Hailey Carter, a sophomore studying biomedical engineering here at the University of Arkansas, was recently named February’s “Student Leader of the Month.” Below, she offers 10 tips on how to succeed as an undergraduate engineering student here at the U. of A.
1. Get involved. I know just about everyone says this, but it truly is so important. Getting involved on campus not only acts as a release from class work, but it helps you to grow as a person. Through getting involved, you are able to meet other people who may share a similar passion as you but differ in every other capacity. This allows you to learn how connect with others all around campus. For me, I have loved getting involved in the Volunteer Action Center and my sorority, Kappa Delta.
2. Don’t be afraid of change. For as long as I can remember, I always told myself I didn’t want to be an engineer. I think this stemmed from many people telling me that I should study engineering. After coming to the University of Arkansas and learning about the Biomedical Engineering department, I knew instantly that that was what I wanted to do. Every day since making that decision, I have been challenged and have expanded my knowledge at an exponential rate. I can confidently say that I cannot imagine studying anything else. Change can be terrifying, but college is a time to explore and expand your horizons. With this is likely to come change. You are learning new skills and gaining knowledge that is shaping you into the functioning member of society you will one day be. Also, you may have thought your college experience would be one thing, but turns out it’s completely different. Accept that and make the best of it. Do not fear each day just because it is different than the one before it.
3. Take time to enjoy Fayetteville. We are surrounded by so much life and opportunity. Take the time to go to the Farmers Market on Saturday mornings or see a show at the Walton Arts Center. You will look back on your college years and be so grateful you were able to spend them in this incredible place.
4. Ask questions. Always want to improve and learn more. If something is said that you don’t understand in a class, ask for clarity. For me, I tend to hear a topic or theory in class and wonder how it applies to something in the real world. Simply raising my hand or going to see a professor after class leads to not only a greater understanding of the topic, but it forms a relationship with that professor. If a random thought pops in to your head, look it up. If you are walking down the street and see something and wonder how it works, Google it. Not only will you have a better grasp of the world around you, but you’ll be full of fun facts.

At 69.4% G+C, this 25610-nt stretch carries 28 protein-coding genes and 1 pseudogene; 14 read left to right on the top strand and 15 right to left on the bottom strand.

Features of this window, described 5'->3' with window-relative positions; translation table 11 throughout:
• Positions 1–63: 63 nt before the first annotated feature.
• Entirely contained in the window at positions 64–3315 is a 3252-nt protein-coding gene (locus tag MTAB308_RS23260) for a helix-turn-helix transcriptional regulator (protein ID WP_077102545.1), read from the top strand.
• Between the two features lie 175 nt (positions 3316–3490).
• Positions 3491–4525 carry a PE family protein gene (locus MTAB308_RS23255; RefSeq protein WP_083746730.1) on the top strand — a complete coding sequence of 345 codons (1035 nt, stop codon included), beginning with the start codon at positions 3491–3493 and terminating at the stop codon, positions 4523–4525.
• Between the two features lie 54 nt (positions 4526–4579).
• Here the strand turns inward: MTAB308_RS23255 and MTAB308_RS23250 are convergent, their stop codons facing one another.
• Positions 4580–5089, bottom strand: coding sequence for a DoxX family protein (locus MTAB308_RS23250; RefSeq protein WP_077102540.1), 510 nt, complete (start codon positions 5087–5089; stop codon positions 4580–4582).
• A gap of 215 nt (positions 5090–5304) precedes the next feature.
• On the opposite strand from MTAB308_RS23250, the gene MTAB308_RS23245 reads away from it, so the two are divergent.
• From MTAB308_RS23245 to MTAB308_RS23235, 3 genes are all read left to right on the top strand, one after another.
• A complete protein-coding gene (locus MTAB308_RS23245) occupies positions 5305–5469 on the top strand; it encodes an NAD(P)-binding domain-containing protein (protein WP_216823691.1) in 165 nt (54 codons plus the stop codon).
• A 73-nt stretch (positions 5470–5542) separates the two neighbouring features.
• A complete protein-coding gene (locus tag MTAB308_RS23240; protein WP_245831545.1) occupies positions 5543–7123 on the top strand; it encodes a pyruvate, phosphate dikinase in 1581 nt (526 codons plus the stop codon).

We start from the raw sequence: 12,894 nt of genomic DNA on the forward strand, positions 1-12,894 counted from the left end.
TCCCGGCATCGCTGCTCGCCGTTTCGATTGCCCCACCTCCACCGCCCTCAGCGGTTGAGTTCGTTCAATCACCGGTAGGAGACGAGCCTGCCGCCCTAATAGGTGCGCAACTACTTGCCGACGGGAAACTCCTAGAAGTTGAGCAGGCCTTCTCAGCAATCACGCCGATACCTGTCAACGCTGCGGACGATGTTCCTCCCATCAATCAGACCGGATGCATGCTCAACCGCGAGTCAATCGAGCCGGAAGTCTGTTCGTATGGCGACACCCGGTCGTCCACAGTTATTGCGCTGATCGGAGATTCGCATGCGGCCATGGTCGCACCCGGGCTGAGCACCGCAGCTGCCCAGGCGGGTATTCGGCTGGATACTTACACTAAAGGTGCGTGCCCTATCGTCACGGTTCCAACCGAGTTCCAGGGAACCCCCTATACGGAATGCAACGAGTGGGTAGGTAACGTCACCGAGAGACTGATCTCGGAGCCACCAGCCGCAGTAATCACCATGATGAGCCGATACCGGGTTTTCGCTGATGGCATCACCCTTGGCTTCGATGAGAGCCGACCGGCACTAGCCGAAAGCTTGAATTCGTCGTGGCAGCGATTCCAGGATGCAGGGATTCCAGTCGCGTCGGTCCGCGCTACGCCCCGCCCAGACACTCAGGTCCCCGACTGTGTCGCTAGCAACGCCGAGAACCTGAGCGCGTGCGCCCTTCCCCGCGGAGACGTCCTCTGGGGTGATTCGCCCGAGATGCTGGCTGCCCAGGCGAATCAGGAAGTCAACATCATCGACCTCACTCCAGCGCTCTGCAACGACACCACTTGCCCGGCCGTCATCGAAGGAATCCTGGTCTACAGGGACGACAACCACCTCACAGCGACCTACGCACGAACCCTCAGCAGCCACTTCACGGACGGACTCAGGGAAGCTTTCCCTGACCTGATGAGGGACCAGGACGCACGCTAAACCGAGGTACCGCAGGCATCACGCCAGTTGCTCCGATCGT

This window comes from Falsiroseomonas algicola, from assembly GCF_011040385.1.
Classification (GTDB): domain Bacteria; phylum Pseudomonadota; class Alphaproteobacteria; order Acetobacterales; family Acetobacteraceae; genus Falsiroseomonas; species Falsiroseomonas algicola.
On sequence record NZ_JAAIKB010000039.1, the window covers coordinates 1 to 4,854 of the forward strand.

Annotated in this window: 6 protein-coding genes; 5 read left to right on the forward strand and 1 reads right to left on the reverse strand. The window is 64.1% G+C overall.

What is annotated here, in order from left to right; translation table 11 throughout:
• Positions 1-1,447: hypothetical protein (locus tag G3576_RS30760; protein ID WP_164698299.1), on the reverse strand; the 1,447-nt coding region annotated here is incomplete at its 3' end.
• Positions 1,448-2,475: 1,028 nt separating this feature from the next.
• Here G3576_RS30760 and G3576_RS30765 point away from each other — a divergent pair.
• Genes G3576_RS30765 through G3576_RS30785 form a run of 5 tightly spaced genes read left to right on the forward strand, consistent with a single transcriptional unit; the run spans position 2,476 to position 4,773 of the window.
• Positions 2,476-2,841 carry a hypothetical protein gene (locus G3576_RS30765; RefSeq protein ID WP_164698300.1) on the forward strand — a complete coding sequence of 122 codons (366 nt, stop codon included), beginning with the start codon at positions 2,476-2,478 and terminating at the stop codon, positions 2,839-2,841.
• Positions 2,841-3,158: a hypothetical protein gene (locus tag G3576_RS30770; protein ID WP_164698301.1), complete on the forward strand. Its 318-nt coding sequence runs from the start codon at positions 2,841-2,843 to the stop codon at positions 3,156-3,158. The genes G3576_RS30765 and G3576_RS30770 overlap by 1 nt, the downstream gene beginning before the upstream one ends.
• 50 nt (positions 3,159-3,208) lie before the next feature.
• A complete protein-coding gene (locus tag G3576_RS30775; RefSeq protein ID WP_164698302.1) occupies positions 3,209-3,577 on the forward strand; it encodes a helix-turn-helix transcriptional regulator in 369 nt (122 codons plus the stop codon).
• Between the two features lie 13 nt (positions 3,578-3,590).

5. Find a support system. Find people all around campus that you can count on. Start with people in your classes that you see every day. This will come in handy when there is that topic you just don’t understand, but they do. However, do not just limit yourself to other BMEs or other engineering majors. There is so much to learn from forming relationships all around campus. You may be drastically different, but at the end of the day you are both students at the University of Arkansas and are capable of supporting each other in your individual endeavors.
6. Make lists. It is so easy to become overwhelmed when you think of everything you need to do: for your courses, for your personal life, for your organizations, etc. If you take the time at the beginning of each week or even day to write it all out, a weight will be lifted off your shoulders. Now you can focus on actually completing those tasks rather than using your brain power to worry about remembering them.
7. Volunteer. Winston Churchill said it best, “We make a living by what we get, but we make a life by what we give.” I can easily say, if it weren’t for volunteering I would not be the person I am today. I have found so many volunteer opportunities through Give Pulse. On a regular basis, I volunteer with rEcess which is a parents night out for families with children with disabilities and their siblings. Through the Volunteer Action Center, I have been able to plan volunteer events and truly seen the impact volunteering can make on others. Through volunteering, I have gained an understanding of the challenges that people face and am compassionate about how I can help.
8. Manage time effectively. I think the biggest distinction between those that are successful and those that aren’t is being effective at time management. For most, this is a skill that is constantly being worked on. It is simple to take on a lot of responsibility and work and not accomplishing anything effectively. By knowing what you actually have the time to commit to, you will be able to have a greater impact in everything you are trying to accomplish.
9. Learn to applaud others not compare. On a daily basis, I am surrounded by some of the best and brightest. So when conversing with these world changers, I sometimes find myself thinking “I haven’t done X yet, I haven’t even thought about doing Y and Z. I just started last week and this person has been thinking about it for years!” But this mindset is only setting you up for failure. Learn to commend others for their achievements, but don’t compare yourself to them. We are all so very different that obviously we are going to have different achievements. By supporting each other we are able to foster a more uplifting environment.
10. Enjoy every single minute. It seems like just yesterday I was walking in to Introduction to Engineering, and now I’m almost halfway finished with undergrad. I want to cherish these next two years and all of the experiences I will have, and I hope you do the same regardless of how much time you have left at this wonderful university we call home.